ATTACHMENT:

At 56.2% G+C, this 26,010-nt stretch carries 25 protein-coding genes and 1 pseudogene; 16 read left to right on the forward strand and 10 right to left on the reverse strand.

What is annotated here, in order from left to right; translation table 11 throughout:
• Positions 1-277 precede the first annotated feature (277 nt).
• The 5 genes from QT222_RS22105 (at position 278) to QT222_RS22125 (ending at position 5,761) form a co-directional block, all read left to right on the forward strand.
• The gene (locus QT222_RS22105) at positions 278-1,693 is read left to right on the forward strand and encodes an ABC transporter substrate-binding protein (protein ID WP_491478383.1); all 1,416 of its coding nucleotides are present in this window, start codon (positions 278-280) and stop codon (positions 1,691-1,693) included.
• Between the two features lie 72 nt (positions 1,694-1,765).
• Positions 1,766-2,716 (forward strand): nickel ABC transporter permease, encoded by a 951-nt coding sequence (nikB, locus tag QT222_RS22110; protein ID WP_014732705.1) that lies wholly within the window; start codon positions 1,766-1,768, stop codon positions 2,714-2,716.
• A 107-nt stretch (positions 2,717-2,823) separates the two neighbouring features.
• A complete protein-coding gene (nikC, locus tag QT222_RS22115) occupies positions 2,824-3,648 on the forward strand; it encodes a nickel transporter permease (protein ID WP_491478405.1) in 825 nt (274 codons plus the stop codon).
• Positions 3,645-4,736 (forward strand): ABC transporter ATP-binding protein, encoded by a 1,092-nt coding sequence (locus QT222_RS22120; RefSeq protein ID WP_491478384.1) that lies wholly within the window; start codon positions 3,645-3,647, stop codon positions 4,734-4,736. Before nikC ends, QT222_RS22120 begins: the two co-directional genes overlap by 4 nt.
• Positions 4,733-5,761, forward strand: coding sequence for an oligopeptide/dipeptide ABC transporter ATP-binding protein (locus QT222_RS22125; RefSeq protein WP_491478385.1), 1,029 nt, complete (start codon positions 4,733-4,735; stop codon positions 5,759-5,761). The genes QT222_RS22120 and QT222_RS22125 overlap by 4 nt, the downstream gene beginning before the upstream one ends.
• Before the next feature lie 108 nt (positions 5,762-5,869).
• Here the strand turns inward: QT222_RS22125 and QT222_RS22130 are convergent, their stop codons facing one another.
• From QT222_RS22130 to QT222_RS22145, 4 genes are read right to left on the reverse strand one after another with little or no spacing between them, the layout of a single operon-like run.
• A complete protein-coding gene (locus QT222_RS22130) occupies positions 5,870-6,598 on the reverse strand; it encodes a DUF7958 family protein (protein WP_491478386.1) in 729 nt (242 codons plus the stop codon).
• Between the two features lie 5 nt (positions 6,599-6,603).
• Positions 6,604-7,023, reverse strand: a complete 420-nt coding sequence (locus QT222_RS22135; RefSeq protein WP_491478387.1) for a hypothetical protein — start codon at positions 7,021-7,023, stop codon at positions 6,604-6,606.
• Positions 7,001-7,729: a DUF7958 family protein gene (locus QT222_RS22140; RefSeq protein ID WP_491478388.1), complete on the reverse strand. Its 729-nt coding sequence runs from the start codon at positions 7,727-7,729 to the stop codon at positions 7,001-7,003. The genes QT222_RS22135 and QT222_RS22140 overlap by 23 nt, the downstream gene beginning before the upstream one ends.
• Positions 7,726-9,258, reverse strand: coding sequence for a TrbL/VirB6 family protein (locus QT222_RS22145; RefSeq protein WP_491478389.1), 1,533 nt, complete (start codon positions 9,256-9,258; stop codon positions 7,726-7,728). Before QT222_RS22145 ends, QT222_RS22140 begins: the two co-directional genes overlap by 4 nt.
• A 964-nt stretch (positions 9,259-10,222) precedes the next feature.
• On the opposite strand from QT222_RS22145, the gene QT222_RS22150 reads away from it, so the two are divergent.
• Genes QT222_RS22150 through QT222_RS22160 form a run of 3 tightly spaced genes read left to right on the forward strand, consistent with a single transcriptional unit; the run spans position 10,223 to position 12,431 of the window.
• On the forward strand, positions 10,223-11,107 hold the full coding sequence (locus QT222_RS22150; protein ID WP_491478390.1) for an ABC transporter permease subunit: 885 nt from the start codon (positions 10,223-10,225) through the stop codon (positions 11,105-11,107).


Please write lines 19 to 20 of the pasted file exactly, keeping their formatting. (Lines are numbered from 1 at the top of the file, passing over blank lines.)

• Positions 7,726-9,258, reverse strand: coding sequence for a TrbL/VirB6 family protein (locus QT222_RS22145; RefSeq protein WP_491478389.1), 1,533 nt, complete (start codon positions 9,256-9,258; stop codon positions 7,726-7,728). Before QT222_RS22145 ends, QT222_RS22140 begins: the two co-directional genes overlap by 4 nt.
• A 964-nt stretch (positions 9,259-10,222) precedes the next feature.